How Could Renewable Energy Drive Middle East Go Green?

renewable energy in Middle East

renewable energy in Middle East

Demystifying the meaning of renewable energy in the oil-dominated Middle East

The Middle East and North Africa (MENA) region is a major energy consumer, demanding the majority of the world’s energy. As the energy industry plays a crucial role in the region’s economy, it showed the smallest share of renewables in new power projects as fossil fuels still dominant in the region. According to the International Renewable Energy Agency (IRENA), renewables accounted for 26 percent of total power capacity expansion last year in the Middle East, compared to other regions that showed at least a 70 percent share.

On the other side, non-renewable capacity expansion in the region last year grew dramatically. As per the IRENA, total Middle East production capacity rose 13 percent to 22,710 MW, while Iran continues dominating for the two consecutive years with 57 percent of the Middle East total in 2019 and 63 percent in 2018. On the renewable energy front, Saudi Arabia’s renewable energy capacity expanded by a record last year, to 397 MW from 87 MW in 2018, while the UAE’s flew to 1,885 MW from 596 MW, the agency data revealed. Total wind capacity in the Middle East climbed to 723 MW from 614 MW.

 

Renewable Energy in the Middle East

The oil and gas sector is the largest economic sector in the Middle East. Countries in the region are heavily dependent on oil and gas to meet their domestic energy demand. However, the prevalent use of fossil fuels has led to severe environmental impact not only in MENA, but all across the world. To address this human-made calamity, there is an increased appeal for renewable energy around the globe.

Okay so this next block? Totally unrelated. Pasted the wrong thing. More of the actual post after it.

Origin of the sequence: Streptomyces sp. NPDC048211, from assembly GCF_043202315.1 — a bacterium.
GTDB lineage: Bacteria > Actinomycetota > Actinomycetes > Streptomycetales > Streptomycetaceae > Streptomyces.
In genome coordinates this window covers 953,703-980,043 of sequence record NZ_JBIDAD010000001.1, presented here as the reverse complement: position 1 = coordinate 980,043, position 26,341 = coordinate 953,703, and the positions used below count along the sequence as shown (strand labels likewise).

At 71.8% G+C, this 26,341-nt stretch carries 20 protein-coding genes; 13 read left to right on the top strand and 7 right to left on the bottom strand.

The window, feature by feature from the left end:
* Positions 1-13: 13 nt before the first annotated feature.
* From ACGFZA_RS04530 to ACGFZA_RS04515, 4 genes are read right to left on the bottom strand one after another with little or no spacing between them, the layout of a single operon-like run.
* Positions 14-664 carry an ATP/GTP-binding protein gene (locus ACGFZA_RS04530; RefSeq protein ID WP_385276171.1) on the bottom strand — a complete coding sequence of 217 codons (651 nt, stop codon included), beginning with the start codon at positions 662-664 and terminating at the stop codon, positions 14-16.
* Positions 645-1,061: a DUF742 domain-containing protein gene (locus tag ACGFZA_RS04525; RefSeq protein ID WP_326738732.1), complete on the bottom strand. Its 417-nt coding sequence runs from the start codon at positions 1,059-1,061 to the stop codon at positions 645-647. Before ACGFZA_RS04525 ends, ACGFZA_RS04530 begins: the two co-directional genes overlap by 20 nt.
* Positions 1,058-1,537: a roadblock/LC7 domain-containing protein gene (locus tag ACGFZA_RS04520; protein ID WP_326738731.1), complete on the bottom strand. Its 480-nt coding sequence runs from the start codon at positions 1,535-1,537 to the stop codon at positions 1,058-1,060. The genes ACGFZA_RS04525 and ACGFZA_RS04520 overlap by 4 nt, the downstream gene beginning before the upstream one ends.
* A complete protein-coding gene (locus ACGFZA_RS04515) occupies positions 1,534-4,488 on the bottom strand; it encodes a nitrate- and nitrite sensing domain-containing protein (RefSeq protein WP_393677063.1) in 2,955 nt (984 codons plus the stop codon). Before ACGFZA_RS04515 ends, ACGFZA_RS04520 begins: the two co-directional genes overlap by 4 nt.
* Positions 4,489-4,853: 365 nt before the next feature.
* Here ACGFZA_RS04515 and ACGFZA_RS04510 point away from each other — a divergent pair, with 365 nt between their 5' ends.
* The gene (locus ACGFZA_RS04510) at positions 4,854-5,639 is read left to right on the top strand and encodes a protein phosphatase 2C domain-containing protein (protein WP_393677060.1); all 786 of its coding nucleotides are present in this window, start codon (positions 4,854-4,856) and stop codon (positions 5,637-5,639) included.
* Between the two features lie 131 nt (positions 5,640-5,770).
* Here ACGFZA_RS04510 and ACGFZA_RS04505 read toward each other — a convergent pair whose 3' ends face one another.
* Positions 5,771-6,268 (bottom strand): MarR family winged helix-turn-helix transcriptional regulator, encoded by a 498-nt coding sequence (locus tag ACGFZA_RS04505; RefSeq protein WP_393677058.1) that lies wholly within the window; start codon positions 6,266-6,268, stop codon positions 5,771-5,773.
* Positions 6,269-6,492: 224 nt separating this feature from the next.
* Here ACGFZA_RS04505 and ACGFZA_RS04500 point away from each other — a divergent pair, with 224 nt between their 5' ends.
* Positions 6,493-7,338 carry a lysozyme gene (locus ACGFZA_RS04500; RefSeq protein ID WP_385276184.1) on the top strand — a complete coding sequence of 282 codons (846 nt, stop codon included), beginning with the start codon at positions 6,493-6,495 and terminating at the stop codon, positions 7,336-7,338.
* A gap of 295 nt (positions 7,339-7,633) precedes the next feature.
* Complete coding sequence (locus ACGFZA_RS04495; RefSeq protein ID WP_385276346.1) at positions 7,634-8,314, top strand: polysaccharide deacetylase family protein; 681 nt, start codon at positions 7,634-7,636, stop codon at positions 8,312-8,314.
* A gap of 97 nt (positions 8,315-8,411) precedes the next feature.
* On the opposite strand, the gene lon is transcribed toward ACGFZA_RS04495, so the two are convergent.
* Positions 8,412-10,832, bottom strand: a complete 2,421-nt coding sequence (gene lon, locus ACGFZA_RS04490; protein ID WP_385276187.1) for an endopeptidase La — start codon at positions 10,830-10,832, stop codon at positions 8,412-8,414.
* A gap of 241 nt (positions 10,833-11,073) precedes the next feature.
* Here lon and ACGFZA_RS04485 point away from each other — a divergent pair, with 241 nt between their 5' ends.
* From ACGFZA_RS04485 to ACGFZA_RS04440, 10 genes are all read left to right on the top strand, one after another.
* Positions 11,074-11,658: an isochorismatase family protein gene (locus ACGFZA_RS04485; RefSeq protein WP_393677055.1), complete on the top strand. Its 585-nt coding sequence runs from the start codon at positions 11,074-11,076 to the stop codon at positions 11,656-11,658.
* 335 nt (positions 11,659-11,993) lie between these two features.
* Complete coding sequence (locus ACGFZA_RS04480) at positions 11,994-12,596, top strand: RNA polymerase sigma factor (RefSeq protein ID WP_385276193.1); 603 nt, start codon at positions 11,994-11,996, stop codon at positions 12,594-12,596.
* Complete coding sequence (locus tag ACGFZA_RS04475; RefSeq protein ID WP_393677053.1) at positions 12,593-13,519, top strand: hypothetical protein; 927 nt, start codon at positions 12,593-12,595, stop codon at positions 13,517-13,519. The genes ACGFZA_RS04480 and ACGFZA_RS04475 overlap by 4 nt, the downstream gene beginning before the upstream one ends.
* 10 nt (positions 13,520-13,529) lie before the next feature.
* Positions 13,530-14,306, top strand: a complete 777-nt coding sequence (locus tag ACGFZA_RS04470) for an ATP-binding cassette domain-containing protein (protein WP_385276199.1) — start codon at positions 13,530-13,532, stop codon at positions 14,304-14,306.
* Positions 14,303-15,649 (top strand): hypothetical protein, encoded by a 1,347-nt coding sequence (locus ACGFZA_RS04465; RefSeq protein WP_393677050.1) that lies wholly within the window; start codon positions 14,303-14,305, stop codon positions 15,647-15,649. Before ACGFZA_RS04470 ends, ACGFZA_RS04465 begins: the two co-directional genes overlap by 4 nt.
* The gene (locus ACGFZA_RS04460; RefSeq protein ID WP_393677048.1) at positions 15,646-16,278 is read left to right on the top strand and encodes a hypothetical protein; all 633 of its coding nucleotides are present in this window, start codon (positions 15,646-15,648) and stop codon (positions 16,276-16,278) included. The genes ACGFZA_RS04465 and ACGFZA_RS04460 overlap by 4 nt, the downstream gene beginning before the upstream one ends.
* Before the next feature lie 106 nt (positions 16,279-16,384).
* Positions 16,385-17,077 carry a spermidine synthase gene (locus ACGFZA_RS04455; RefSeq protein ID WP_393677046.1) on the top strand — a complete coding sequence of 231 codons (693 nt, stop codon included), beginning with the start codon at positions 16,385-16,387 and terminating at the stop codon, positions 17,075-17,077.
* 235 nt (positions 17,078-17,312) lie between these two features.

The Middle East has also captivated significantly towards this term concerning global warming and the diminution of fossil fuels. Countries in the region that are extremely intensive in terms of carbon emissions and energy usage have started taking concrete and measuring steps to produce clean energy. Several major MEA countries are vigorously supporting the growth of renewable energy via diverse mechanisms, such as renewable targets, renewable portfolio standards (RPS), feed-in tariffs (FiTs) or auctions, net metering and tax exemptions or subsidies.

For instance, UAE, Qatar and Saudi Arabia in the last few years, have divulged multi-billion dollar plans to intensify the use of alternative energy. In an effort to confront global warming, Abu Dhabi’s Masdar City has built a holistic approach to implementing sustainable energy technologies in the city. The city strives to promote innovation and sustainable urban development in a modern cleantech cluster and free economic zone. It will be a sustainable, zero-carbon and zero-waste modern urban habitat. 

Conversely, in 2014, Iran set a target to generate 5 GW energy from wind and solar power by 2020. However, renewable energy didn’t make much progress in the country. Thus, the government again in January 2018 committed a target of installing 1 GW of renewable energy projects every year since then to 2022.

Despite major steps taken, reports show, the availability of oil in the Middle East region presents a major challenge to renewables. Saudi Arabia in 2016, for example, lessened its 2040 renewable goals from 50 percent to 10 percent of the country’s electricity supply. The country in April 2017 declared to develop 30 solar and wind projects over the next 10 years as part of the kingdom’s US$50 billion programs to bolster power generation and lower down its oil consumption.

Therefore, to make the Middle East the place of clean energy technologies, countries should make large-scale investments and bring new sustainable development projects. They must explore alternative energy sources to create a virtuous circle that can fortify more clean energy.